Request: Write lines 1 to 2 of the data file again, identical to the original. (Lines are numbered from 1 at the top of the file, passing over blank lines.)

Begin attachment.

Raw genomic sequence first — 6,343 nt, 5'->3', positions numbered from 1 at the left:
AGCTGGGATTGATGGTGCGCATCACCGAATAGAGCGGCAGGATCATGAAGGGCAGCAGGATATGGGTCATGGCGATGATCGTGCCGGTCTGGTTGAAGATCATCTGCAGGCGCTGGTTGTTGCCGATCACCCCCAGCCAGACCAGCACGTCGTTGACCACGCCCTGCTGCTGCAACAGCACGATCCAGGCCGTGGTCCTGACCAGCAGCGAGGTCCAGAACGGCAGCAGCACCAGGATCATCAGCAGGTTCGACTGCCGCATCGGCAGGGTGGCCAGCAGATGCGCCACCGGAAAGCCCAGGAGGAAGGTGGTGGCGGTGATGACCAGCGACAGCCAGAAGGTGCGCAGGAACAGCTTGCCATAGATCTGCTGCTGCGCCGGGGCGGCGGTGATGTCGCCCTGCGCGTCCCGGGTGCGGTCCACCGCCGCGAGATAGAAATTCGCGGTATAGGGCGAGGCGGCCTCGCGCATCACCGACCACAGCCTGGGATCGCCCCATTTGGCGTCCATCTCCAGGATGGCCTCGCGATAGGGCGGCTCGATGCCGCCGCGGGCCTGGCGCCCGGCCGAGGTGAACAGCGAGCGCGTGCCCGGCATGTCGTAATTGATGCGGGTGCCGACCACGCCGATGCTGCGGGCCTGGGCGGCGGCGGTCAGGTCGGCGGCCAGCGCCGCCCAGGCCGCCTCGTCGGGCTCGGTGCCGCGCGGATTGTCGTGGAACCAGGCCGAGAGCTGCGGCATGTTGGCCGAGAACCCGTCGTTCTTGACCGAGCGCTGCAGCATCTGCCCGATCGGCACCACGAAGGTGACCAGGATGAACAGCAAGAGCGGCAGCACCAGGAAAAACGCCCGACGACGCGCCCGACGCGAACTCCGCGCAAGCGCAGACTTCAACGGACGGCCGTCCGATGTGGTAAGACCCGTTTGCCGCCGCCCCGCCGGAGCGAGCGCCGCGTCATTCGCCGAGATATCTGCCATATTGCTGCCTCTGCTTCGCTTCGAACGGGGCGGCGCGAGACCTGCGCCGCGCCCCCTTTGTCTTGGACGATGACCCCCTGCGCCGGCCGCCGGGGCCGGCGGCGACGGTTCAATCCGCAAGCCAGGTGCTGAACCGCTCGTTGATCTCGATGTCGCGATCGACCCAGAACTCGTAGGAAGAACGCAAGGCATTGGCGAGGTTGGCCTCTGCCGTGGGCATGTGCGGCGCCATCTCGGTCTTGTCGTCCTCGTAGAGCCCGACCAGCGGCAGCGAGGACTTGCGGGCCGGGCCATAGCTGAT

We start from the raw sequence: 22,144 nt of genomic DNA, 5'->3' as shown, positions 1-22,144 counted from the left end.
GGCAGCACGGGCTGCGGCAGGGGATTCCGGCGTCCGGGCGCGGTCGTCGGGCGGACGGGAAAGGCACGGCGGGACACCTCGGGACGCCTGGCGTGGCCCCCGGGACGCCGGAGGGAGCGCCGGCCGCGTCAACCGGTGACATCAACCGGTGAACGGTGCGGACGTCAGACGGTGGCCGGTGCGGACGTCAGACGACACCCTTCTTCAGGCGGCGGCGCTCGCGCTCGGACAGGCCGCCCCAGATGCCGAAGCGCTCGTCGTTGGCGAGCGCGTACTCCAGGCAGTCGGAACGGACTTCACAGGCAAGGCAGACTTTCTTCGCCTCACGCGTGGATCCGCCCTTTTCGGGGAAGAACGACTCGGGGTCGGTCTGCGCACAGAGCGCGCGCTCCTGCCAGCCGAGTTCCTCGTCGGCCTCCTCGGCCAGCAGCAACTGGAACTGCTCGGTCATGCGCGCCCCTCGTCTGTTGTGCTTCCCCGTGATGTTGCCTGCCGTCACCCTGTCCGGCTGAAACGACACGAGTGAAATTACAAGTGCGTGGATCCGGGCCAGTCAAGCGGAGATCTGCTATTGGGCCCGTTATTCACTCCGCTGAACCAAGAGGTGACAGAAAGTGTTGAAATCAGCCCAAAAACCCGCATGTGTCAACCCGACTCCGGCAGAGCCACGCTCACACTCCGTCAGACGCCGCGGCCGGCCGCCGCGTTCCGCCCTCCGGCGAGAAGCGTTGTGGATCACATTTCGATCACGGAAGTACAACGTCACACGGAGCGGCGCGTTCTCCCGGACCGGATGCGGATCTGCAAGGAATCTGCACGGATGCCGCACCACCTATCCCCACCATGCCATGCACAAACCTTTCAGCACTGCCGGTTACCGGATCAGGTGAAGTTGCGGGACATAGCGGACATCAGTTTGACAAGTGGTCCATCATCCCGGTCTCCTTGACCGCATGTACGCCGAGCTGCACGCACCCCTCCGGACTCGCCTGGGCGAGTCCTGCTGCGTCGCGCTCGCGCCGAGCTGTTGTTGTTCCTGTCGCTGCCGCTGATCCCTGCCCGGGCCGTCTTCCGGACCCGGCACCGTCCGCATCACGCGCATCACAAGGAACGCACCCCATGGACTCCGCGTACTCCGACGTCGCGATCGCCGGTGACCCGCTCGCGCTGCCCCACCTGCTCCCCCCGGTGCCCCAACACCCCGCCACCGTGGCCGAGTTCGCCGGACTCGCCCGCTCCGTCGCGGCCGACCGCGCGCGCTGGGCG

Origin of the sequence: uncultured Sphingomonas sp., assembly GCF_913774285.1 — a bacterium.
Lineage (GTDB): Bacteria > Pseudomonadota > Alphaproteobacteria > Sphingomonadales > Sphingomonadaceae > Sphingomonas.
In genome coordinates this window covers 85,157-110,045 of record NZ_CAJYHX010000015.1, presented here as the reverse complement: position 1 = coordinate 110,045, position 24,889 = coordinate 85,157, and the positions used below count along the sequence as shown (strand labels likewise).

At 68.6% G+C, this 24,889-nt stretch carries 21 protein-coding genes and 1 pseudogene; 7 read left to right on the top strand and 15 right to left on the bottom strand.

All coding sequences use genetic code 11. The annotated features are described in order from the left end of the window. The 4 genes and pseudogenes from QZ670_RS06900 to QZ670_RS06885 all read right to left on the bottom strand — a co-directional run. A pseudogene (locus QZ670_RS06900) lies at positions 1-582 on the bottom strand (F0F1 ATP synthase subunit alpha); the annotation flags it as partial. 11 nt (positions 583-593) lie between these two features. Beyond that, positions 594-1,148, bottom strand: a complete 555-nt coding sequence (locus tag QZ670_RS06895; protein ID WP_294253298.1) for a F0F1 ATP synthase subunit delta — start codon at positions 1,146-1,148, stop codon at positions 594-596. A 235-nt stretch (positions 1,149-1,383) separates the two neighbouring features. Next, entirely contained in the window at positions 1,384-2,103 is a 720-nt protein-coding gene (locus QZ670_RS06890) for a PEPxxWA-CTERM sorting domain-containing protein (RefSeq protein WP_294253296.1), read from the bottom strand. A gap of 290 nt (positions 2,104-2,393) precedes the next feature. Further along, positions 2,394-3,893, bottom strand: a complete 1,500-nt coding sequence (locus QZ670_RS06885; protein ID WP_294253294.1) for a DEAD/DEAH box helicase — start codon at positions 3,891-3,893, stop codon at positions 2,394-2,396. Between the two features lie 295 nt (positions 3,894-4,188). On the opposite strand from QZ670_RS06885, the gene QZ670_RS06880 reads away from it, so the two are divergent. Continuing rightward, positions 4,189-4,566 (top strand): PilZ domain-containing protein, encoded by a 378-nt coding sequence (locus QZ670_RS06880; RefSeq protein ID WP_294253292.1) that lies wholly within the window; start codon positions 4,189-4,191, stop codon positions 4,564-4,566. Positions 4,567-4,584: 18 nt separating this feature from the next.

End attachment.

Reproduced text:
Raw genomic sequence first — 6,343 nt, 5'->3', positions numbered from 1 at the left:
AGCTGGGATTGATGGTGCGCATCACCGAATAGAGCGGCAGGATCATGAAGGGCAGCAGGATATGGGTCATGGCGATGATCGTGCCGGTCTGGTTGAAGATCATCTGCAGGCGCTGGTTGTTGCCGATCACCCCCAGCCAGACCAGCACGTCGTTGACCACGCCCTGCTGCTGCAACAGCACGATCCAGGCCGTGGTCCTGACCAGCAGCGAGGTCCAGAACGGCAGCAGCACCAGGATCATCAGCAGGTTCGACTGCCGCATCGGCAGGGTGGCCAGCAGATGCGCCACCGGAAAGCCCAGGAGGAAGGTGGTGGCGGTGATGACCAGCGACAGCCAGAAGGTGCGCAGGAACAGCTTGCCATAGATCTGCTGCTGCGCCGGGGCGGCGGTGATGTCGCCCTGCGCGTCCCGGGTGCGGTCCACCGCCGCGAGATAGAAATTCGCGGTATAGGGCGAGGCGGCCTCGCGCATCACCGACCACAGCCTGGGATCGCCCCATTTGGCGTCCATCTCCAGGATGGCCTCGCGATAGGGCGGCTCGATGCCGCCGCGGGCCTGGCGCCCGGCCGAGGTGAACAGCGAGCGCGTGCCCGGCATGTCGTAATTGATGCGGGTGCCGACCACGCCGATGCTGCGGGCCTGGGCGGCGGCGGTCAGGTCGGCGGCCAGCGCCGCCCAGGCCGCCTCGTCGGGCTCGGTGCCGCGCGGATTGTCGTGGAACCAGGCCGAGAGCTGCGGCATGTTGGCCGAGAACCCGTCGTTCTTGACCGAGCGCTGCAGCATCTGCCCGATCGGCACCACGAAGGTGACCAGGATGAACAGCAAGAGCGGCAGCACCAGGAAAAACGCCCGACGACGCGCCCGACGCGAACTCCGCGCAAGCGCAGACTTCAACGGACGGCCGTCCGATGTGGTAAGACCCGTTTGCCGCCGCCCCGCCGGAGCGAGCGCCGCGTCATTCGCCGAGATATCTGCCATATTGCTGCCTCTGCTTCGCTTCGAACGGGGCGGCGCGAGACCTGCGCCGCGCCCCCTTTGTCTTGGACGATGACCCCCTGCGCCGGCCGCCGGGGCCGGCGGCGACGGTTCAATCCGCAAGCCAGGTGCTGAACCGCTCGTTGATCTCGATGTCGCGATCGACCCAGAACTCGTAGGAAGAACGCAAGGCATTGGCGAGGTTGGCCTCTGCCGTGGGCATGTGCGGCGCCATCTCGGTCTTGTCGTCCTCGTAGAGCCCGACCAGCGGCAGCGAGGACTTGCGGGCCGGGCCATAGCTGAT